Miracle (2013)

Attempt to show mental problems of a girl in Slovak working class is a failure about as dismal as the central character’s prospects in life.

zazrak-miracleSlovakia/Czech Republic
2*

Director:
Juraj Lehotský

Screenwriters:
Martin Leščák

Juraj Lehotský
Director of Photography:
Noro Hudec

Running time: 80 minutes

Miracle (Zázrak) by documentary filmmaker Juraj Lehotský is a fiction film that was clearly influenced by the work of the Dardenne brothers. Unfortunately, a very flimsy storyline, continual jumps in the narrative and a main character who is about as inactive and unlikeable as they come produce a film that is equally uninspiring and far removed from the Dardennes’ studies of the working class.

We first meet Ela, from the Malacky District, the country’s westernmost area, asleep in the car; she is on her way to a correctional facility, where she will spend an indeterminate period of time recuperating with many other girls her age whose scarred arms speak volumes about their emotional state. Ela is expressionless for almost the entire film, but she is also nearly speechless, refusing to share her problems or thoughts because she is certain no one will understand her or care for her.

She had a breakdown when her mother started dating a man Ela describes as “a moron”, but for the most part Ela is annoyed that the relationship between her and her mother is non-existent, and that she has, for all intents and purposes, lost both of her parents.

Having established the disintegration of family life, it is perhaps no surprise that Ela soon discovers she is pregnant, but without a high-school diploma, no money and few prospects, any hope of taking care of herself, never mind a child, is far-fetched at best. Roby, the father of her child, is a drug addict who lives in a small storage room on the side of the highway and already has a child, whom he has never spoken to.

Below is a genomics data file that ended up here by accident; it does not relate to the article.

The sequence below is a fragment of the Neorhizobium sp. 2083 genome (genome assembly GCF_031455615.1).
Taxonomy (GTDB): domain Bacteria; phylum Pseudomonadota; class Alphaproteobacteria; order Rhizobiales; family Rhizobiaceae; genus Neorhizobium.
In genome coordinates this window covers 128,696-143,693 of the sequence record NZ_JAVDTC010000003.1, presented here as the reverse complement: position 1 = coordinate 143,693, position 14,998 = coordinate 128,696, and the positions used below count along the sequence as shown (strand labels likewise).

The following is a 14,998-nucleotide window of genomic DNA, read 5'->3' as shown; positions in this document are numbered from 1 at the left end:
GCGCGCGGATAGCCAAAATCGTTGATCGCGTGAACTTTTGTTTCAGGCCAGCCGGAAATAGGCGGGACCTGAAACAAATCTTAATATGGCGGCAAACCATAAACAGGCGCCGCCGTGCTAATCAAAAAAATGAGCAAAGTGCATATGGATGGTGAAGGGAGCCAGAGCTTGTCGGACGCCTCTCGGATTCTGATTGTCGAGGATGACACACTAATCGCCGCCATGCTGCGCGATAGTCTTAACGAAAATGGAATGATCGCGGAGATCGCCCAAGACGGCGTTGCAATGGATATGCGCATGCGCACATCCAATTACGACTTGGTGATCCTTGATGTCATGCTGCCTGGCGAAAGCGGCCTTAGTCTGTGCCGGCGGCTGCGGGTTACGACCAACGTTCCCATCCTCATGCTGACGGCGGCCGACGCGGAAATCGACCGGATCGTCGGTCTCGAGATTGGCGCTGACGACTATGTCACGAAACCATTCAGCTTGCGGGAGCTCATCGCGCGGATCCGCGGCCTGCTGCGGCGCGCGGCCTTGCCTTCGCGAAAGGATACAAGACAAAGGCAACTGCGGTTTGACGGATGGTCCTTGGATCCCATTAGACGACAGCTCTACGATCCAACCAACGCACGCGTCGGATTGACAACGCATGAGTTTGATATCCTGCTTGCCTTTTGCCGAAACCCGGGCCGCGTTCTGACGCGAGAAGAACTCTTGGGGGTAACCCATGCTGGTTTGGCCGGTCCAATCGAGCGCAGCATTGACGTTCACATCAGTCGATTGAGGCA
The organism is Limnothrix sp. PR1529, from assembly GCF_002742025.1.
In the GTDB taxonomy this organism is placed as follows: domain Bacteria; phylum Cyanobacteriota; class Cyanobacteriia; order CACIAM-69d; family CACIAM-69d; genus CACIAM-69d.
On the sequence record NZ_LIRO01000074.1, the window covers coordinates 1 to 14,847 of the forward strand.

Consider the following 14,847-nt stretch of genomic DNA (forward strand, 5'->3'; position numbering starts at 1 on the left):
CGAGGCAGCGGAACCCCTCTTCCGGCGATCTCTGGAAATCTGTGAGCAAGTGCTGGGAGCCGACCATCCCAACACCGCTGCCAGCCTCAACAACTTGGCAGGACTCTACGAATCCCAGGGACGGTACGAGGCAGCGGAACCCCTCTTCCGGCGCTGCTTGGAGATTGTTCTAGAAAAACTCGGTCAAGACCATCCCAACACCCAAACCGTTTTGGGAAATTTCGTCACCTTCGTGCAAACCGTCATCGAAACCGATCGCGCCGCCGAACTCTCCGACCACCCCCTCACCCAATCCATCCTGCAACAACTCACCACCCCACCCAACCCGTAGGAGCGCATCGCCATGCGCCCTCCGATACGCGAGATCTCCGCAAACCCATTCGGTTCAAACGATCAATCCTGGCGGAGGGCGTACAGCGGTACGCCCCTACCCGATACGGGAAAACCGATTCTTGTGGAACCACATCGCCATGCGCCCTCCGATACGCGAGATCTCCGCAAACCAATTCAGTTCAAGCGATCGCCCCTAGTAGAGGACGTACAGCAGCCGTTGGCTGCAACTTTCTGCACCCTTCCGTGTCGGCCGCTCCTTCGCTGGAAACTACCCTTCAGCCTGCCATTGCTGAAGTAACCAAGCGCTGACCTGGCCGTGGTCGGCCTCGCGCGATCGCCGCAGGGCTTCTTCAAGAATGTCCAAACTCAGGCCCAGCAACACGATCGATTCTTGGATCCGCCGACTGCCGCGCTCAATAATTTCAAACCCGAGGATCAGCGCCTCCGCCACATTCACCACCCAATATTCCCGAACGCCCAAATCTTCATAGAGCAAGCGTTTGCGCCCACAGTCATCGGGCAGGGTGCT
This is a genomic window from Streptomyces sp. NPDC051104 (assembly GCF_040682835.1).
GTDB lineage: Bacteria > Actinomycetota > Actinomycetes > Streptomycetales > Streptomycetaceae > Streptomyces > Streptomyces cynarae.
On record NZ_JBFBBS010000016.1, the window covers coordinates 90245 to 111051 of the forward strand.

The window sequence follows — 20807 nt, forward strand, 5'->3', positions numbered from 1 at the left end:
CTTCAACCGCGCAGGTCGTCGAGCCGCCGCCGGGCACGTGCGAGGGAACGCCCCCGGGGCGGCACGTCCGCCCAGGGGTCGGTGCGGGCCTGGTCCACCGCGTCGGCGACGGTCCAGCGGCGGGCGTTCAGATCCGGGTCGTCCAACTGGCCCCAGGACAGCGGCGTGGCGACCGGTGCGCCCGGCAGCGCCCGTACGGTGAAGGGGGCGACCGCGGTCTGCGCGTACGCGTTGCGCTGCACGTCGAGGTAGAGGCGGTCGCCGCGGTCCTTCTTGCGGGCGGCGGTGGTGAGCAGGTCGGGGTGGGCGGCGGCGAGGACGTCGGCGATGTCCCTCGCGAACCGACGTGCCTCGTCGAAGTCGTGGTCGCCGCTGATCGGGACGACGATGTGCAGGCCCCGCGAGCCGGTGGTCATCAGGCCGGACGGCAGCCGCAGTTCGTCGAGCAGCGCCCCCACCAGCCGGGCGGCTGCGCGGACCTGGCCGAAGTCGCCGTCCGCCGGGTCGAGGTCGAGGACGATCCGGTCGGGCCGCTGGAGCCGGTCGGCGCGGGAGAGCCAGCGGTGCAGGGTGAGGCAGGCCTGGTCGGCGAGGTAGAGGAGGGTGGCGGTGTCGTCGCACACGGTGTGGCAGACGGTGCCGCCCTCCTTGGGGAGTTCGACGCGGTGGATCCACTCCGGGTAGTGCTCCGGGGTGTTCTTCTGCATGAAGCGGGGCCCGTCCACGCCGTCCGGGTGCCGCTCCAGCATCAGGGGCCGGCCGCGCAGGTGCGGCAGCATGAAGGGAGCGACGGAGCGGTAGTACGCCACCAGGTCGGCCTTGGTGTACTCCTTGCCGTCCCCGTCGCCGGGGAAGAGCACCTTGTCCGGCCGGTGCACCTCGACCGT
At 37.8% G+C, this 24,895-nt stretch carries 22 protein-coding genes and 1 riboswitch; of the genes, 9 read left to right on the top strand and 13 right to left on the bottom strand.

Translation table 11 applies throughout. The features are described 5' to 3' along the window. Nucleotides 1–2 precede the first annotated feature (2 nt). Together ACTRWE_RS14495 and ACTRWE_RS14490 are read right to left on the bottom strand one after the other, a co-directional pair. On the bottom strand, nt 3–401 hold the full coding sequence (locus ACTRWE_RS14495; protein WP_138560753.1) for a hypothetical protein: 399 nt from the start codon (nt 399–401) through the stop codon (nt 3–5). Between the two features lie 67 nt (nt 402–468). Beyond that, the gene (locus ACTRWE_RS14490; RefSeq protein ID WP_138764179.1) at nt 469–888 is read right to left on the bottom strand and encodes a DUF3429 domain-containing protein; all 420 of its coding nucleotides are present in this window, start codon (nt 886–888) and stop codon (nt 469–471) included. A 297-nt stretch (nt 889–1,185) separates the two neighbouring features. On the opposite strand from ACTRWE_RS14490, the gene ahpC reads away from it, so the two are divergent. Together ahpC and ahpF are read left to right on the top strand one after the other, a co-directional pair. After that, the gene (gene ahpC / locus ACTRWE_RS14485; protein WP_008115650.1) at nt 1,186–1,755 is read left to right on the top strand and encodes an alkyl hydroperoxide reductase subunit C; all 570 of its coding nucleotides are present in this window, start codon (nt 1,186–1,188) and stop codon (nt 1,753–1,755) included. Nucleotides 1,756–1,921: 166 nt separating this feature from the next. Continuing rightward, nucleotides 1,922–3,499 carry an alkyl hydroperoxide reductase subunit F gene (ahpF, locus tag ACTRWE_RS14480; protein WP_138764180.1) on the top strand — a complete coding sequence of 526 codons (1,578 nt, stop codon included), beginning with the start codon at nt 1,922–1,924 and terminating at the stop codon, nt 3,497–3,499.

At the facility in the woods where she discovers her pregnancy after a fainting spell, she tells another girl that Roby had caught her stealing something in the shop where he works, and because he didn’t know what to do with her, they ended up together. That’s not exactly the stuff dreams are made of, but Ela seems convinced – despite the evidence to the contrary – Roby would support her if she just escaped from her temporary home.

Ela shows almost no growth throughout the film; we cannot empathise with her because we know nothing of her life prior to the events depicted here (it seems she never had any friends, or at least anyone who would care about where she now finds herself), and because she treats her mother much worse than her mother treats her, we actually end up sympathising with the mother, who is certainly not without faults of her own.

In general, Ela is not just a problem child but seems like a genuinely stupid individual who makes her own life hard, irritates those around her and doesn’t have any social skills. She insults her stepfather even though her boyfriend is exactly the same kind of drone and has a drug habit to boot, and to get money when they need to pay back the drug dealers, she offers to become a prostitute, only to close up like a clam when she has to perform for her new clients.

Miracle‘s director of photography, Noro Hudec, is also at fault here, because all the scenes of Ela having sex are shot from behind her partner, which obscures her face and leaves us with absolute no idea what she is thinking or feeling, thereby making her more of an object than a human participant.

Ela is generally so unpleasant we actually root for her to have an abortion out of fear that the world would be polluted with another one like her in it. Her cantankerousness isn’t helped by the fact scenes don’t evolve but are rather shown as dots that we simply cannot connect in a smooth way. The film is filled with impressions, mostly just showing Ela’s unsmiling face, that do not present us with a complete character.

At one point, Ela gets out of her mother’s car in a huff and storms down the highway. Instead of showing us what happens when her mother catches up to her, there is a cut to a later scene that suggests she didn’t see her mother again, which is difficult to believe.

Miracle is a badly executed product that, even at a short running time of 78 minutes, feels like a mess the characters have got themselves stuck in and cannot escape. The only miracle here is that the film was made at all.

Viewed at the International Film Festival Bratislava 2013

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